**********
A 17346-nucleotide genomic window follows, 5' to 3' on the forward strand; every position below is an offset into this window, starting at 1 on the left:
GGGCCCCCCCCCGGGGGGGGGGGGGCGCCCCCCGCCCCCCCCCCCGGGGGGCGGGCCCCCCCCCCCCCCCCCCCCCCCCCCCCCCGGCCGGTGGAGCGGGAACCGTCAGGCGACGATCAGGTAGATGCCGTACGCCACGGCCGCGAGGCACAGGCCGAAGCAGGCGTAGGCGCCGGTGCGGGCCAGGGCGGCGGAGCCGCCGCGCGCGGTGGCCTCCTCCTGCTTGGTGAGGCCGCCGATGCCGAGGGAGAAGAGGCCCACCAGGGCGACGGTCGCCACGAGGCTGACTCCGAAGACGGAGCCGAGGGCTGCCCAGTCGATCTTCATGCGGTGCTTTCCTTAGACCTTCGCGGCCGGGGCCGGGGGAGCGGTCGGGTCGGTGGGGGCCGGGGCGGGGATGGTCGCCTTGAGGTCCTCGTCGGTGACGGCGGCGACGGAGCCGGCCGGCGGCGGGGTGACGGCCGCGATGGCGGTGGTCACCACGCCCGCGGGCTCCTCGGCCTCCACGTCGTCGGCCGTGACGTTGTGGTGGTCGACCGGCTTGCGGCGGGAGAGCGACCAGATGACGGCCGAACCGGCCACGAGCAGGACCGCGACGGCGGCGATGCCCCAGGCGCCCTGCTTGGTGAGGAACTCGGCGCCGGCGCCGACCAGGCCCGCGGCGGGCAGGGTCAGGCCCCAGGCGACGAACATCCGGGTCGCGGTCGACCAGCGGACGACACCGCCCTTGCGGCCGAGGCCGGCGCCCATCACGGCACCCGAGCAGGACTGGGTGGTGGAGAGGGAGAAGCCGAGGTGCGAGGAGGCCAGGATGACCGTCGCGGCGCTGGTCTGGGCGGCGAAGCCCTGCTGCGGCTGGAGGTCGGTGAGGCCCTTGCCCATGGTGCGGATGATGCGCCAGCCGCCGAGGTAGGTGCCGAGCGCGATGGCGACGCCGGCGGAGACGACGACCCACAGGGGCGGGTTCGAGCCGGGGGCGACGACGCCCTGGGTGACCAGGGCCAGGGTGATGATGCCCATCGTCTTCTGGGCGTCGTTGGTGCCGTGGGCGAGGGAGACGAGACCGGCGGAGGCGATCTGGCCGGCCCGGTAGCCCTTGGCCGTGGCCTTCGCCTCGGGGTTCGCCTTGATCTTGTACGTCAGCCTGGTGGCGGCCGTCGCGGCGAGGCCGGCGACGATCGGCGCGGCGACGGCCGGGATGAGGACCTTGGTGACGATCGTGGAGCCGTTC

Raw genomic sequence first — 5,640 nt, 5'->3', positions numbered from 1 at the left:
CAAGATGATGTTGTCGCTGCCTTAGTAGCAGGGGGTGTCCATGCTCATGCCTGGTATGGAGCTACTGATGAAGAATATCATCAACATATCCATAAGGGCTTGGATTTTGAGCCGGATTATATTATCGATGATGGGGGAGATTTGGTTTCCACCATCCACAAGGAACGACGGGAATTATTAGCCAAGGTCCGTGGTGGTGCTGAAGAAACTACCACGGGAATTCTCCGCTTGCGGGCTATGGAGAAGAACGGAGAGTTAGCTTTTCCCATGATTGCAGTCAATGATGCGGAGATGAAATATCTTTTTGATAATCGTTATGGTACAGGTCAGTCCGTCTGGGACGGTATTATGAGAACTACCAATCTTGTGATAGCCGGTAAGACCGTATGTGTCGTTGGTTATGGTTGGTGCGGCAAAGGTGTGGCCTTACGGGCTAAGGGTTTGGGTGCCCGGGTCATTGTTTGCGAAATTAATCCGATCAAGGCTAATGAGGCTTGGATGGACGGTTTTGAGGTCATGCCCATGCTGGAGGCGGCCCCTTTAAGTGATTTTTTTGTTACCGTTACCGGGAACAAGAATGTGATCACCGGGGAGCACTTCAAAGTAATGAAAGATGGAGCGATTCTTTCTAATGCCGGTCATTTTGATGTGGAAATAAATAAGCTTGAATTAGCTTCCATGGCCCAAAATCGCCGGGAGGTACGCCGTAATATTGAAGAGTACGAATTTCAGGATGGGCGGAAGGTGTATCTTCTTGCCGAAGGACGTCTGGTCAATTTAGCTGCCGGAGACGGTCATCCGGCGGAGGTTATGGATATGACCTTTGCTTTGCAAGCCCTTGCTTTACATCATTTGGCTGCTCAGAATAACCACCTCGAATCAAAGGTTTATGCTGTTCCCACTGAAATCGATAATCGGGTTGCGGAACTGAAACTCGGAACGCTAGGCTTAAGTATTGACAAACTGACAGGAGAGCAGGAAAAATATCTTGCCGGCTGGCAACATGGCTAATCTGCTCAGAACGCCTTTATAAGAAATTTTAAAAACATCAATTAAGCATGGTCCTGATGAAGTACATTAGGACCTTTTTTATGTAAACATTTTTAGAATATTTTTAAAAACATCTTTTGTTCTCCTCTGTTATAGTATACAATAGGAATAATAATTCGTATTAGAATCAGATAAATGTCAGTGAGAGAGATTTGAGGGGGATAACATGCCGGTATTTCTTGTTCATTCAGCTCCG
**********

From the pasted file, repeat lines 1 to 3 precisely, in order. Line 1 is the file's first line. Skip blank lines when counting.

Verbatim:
A 17346-nucleotide genomic window follows, 5' to 3' on the forward strand; every position below is an offset into this window, starting at 1 on the left:
GGGCCCCCCCCCGGGGGGGGGGGGGCGCCCCCCGCCCCCCCCCCCGGGGGGCGGGCCCCCCCCCCCCCCCCCCCCCCCCCCCCCCGGCCGGTGGAGCGGGAACCGTCAGGCGACGATCAGGTAGATGCCGTACGCCACGGCCGCGAGGCACAGGCCGAAGCAGGCGTAGGCGCCGGTGCGGGCCAGGGCGGCGGAGCCGCCGCGCGCGGTGGCCTCCTCCTGCTTGGTGAGGCCGCCGATGCCGAGGGAGAAGAGGCCCACCAGGGCGACGGTCGCCACGAGGCTGACTCCGAAGACGGAGCCGAGGGCTGCCCAGTCGATCTTCATGCGGTGCTTTCCTTAGACCTTCGCGGCCGGGGCCGGGGGAGCGGTCGGGTCGGTGGGGGCCGGGGCGGGGATGGTCGCCTTGAGGTCCTCGTCGGTGACGGCGGCGACGGAGCCGGCCGGCGGCGGGGTGACGGCCGCGATGGCGGTGGTCACCACGCCCGCGGGCTCCTCGGCCTCCACGTCGTCGGCCGTGACGTTGTGGTGGTCGACCGGCTTGCGGCGGGAGAGCGACCAGATGACGGCCGAACCGGCCACGAGCAGGACCGCGACGGCGGCGATGCCCCAGGCGCCCTGCTTGGTGAGGAACTCGGCGCCGGCGCCGACCAGGCCCGCGGCGGGCAGGGTCAGGCCCCAGGCGACGAACATCCGGGTCGCGGTCGACCAGCGGACGACACCGCCCTTGCGGCCGAGGCCGGCGCCCATCACGGCACCCGAGCAGGACTGGGTGGTGGAGAGGGAGAAGCCGAGGTGCGAGGAGGCCAGGATGACCGTCGCGGCGCTGGTCTGGGCGGCGAAGCCCTGCTGCGGCTGGAGGTCGGTGAGGCCCTTGCCCATGGTGCGGATGATGCGCCAGCCGCCGAGGTAGGTGCCGAGCGCGATGGCGACGCCGGCGGAGACGACGACCCACAGGGGCGGGTTCGAGCCGGGGGCGACGACGCCCTGGGTGACCAGGGCCAGGGTGATGATGCCCATCGTCTTCTGGGCGTCGTTGGTGCCGTGGGCGAGGGAGACGAGACCGGCGGAGGCGATCTGGCCGGCCCGGTAGCCCTTGGCCGTGGCCTTCGCCTCGGGGTTCGCCTTGATCTTGTACGTCAGCCTGGTGGCGGCCGTCGCGGCGAGGCCGGCGACGATCGGCGCGGCGACGGCCGGGATGAGGACCTTGGTGACGATCGTGGAGCCGTTC

Raw genomic sequence first — 5,640 nt, 5'->3', positions numbered from 1 at the left: